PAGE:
Any technology used in the aerospace industry needs to be able to withstand the harshest conditions with minimal risk of fault or failure – lives depend on it. Aerospace PCB manufacturing is a serious business where even the laws of physics are often working against you – thermal management is just one of the many issues you need to work your way around. Aerospace PCB manufacturing requires knowledge of the many ways in which thermal management can impact a component.

Introduction to PCB thermal management in aerospace

Aerospace environments pose unique challenges for PCBs – they’re exposed to radiation, chemicals, pollution, and subject to extreme temperatures that can change rapidly. Many electronic components only work when kept within a specific temperature range – if outside of this range by too far or for too long, you run the risk of parts becoming faulty, or ceasing to work at all. This is why thermal management is so crucial when designing and manufacturing PCBs for aerospace.

Thermal management is not only a safety concern, but also often a regulatory requirement, so it’s an important element to understand. At ABL Circuits we understand the stringent requirements of the aerospace industry, for which we have been manufacturing bespoke PCBs for over 40 years. Here we share some of our wisdom regarding PCB thermal conductivity and what can happen if it’s managed incorrectly.

Understanding the aerospace environment for PCBs

Aerospace is a term that covers flight both inside and outside of the Earth’s atmosphere.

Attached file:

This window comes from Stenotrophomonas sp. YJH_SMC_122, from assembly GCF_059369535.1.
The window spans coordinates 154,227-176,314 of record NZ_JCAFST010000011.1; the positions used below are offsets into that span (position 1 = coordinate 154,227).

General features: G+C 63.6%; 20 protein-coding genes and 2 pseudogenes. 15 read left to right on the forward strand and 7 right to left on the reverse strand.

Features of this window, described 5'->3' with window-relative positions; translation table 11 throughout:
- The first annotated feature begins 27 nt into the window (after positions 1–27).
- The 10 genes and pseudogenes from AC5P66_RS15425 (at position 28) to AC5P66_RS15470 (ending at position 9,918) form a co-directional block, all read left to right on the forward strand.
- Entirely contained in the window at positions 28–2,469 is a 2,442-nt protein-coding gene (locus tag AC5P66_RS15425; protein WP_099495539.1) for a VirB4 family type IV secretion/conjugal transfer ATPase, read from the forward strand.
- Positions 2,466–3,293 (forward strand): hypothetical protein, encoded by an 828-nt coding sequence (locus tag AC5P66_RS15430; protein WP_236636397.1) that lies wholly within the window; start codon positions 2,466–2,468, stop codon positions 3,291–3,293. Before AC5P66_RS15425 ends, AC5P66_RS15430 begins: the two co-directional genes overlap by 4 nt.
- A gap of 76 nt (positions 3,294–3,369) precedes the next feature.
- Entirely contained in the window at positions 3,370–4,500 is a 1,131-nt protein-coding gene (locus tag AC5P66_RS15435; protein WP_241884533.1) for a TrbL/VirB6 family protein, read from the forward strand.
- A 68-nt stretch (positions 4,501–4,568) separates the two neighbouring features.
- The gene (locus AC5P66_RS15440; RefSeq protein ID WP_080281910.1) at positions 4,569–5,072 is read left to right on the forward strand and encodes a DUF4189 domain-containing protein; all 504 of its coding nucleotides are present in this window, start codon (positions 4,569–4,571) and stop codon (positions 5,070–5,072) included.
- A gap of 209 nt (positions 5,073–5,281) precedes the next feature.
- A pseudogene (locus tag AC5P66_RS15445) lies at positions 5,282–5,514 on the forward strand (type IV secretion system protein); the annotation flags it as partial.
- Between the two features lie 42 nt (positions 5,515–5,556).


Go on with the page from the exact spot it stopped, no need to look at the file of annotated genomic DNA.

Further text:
Here is a list of some of the things that aerospace electronics, including PCBs, encounter on a regular basis:

  • Extreme temperatures – there are lots of things that can impact the temperature of aerospace electronics, and cause that temperature to change very rapidly e.g. going from the coldness of space to the extreme heat of reentry.
  • Vibrations and sudden shocks – launching aircraft involves huge shocks and high vibrations; PCBs must be able to withstand these conditions without taking damage or deteriorating too quickly. 
  • Exposure to radiation – The radiation experienced in space can cause electronic components to degrade over time, impacting performance and reliability.
  • Changes in gravity – Weightlessness can have a huge impact on vital systems, so it’s important it’s accounted for in space-bound craft. For example, cooling systems that use liquid may struggle if the liquid needs to flow in a particular direction.
  • Vacuum (airless) conditions – Similar to the lack of gravity, the fact that space is a vacuum can also impact the performance of certain systems e.g. any that need air to dissipate gases or heat.
  • Having to go long periods without maintenance – While it is possible to maintain electronics on space stations and some satellites, some probes are designed to be sent into space for extended periods of time. It’s important they’re able to continue functioning even without regular maintenance. 

Selecting the right materials

Some materials are better than others when it comes to thermal management. Heavy copper is particularly popular thanks to its enhanced heat dissipation properties. It also has a higher current-carrying ability than regular copper. Adding heavy copper layers to PCBs intended for use in the aerospace industry can increase their structural integrity and thermal stability. 

Other materials used in aerospace PCBs include ceramics, teflon-based materials, and epoxy composites. Materials are selected based on their durability, ability for heat dissipation and how easy they are to work with.

Thermal and power distribution analyses

Vital aspects of aerospace engineering, these two types of analysis are carried out to ensure PCBs are optimised. Thermal analysis identifies hotspots and areas of potential improvement to the PCB layout to help with heat management. Power distribution analysis assesses how well electrical power is distributed across the PCB. Both of these processes can help to minimise heat generation, and prevent the components from overheating or losing excessive energy through heat.